Kim Jong-un in China
A police officer rides his motorcycle patrolling near Tiananmen Square in Beijing on March 27, 2018WANG ZHAO/AFP/Getty Images

Kim Jong-un has not left North Korea since he took charge as the supreme leader of the country on December 17, 2011. However, he seems to be finally breaking that pattern and is reportedly on a secret visit to China.

An old-style armored green train was seen rumbling into Beijing Monday, March 26, afternoon, fuelling speculations that Jong-un is on his first official foreign trip. While it was earlier said that the train brought senior North Korean officials to China, sources told Bloomberg that the train carried Jong-un himself.

Japan's Nippon News Network also said that the green train with yellow horizontal lines was similar to the one used by Jong-un's father Kim Jong-il who visited Beijing in 2011. Heavy security has also been witnessed near the Diaoyutai State Guesthouse in Beijing, which is known to have hosted quite a few senior North Korean officials in the past.

However, other details of the visit such as who Jong-un will meet or where he will stay are yet to be revealed. Neither Beijing nor Pyongyang has spoken about the visit and South Korea, which usually monitors North's activities, too seems to be in the dark.

"Our government is thoroughly monitoring the situation and related movements while closely communicating with the concerned country," CNN quoted the South Korean foreign ministry spokesman as saying.  

The Chinese foreign ministry also said that it "not aware of the situation," and did not know who was visiting.  

Meanwhile, the US also has said that it was not informed of any such visit and Raj Shah, a spokesman for the White House, said that the US did not "know if they're necessarily true." He also said that the US was looking forward to the meeting between president Donald Trump and Jong-un, which is likely to take place by the end of May.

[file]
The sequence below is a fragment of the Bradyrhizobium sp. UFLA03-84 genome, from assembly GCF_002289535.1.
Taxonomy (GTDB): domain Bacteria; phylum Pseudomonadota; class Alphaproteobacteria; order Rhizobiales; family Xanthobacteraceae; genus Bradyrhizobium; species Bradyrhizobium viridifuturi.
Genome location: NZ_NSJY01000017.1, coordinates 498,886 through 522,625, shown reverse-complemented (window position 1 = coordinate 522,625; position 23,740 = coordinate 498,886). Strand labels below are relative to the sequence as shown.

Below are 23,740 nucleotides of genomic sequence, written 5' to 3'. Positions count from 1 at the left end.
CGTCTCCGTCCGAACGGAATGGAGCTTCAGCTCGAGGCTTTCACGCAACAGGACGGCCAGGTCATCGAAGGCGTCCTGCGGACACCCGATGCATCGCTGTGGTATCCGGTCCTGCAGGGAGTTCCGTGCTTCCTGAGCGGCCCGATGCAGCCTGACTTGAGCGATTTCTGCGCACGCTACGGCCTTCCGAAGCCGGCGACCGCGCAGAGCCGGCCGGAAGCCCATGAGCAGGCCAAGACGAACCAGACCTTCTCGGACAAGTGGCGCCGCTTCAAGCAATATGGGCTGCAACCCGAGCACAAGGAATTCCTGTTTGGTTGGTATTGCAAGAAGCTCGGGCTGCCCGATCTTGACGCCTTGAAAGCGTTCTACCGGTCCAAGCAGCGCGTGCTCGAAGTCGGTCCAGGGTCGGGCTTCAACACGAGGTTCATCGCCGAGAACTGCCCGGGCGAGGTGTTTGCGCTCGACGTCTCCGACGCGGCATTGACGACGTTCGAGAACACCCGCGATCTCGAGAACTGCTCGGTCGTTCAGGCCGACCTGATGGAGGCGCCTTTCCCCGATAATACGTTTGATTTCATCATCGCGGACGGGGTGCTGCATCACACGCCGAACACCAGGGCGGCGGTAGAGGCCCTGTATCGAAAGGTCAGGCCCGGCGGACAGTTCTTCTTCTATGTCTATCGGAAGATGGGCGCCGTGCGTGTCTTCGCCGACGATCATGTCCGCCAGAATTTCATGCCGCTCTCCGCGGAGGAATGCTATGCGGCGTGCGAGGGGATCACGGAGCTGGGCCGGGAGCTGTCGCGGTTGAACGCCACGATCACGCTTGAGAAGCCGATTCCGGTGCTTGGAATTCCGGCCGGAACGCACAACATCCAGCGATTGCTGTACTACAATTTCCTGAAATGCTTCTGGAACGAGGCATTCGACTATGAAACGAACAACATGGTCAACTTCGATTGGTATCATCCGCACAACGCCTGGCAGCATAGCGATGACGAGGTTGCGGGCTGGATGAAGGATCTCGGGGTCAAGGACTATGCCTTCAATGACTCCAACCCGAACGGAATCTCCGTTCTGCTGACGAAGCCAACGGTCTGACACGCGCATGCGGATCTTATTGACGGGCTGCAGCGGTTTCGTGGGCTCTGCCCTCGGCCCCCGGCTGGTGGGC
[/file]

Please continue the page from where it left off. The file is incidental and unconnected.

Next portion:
Relations between China and North Korea
China is North Korea's main ally, but the ties have, of late, weakened due to Pyongyang's nuclear programme. China also came under the scanner after US spy satellites, at the end of December, spotted Chinese tankers selling oil to North Korean ships on the West Sea.

It was said that Beijing had sold oil to Pyongyang about 30 times between October and December despite the US and the UN imposing sanctions on the reclusive nation.

The satellites captured several images of North Korean and Chinese ships gathering close together to trade oil, reported South Korea daily The Chosun Ilbo.

After the images surfaced online, Trump lashed out at China and said he was "very disappointed." He explained that finding a solution to the conflict would be very difficult if China intended to support North Korea's trade on the sly.

"Caught RED HANDED - very disappointed that China is allowing oil to go into North Korea. There will never be a friendly solution to the North Korea problem if this continues to happen!" he had tweeted.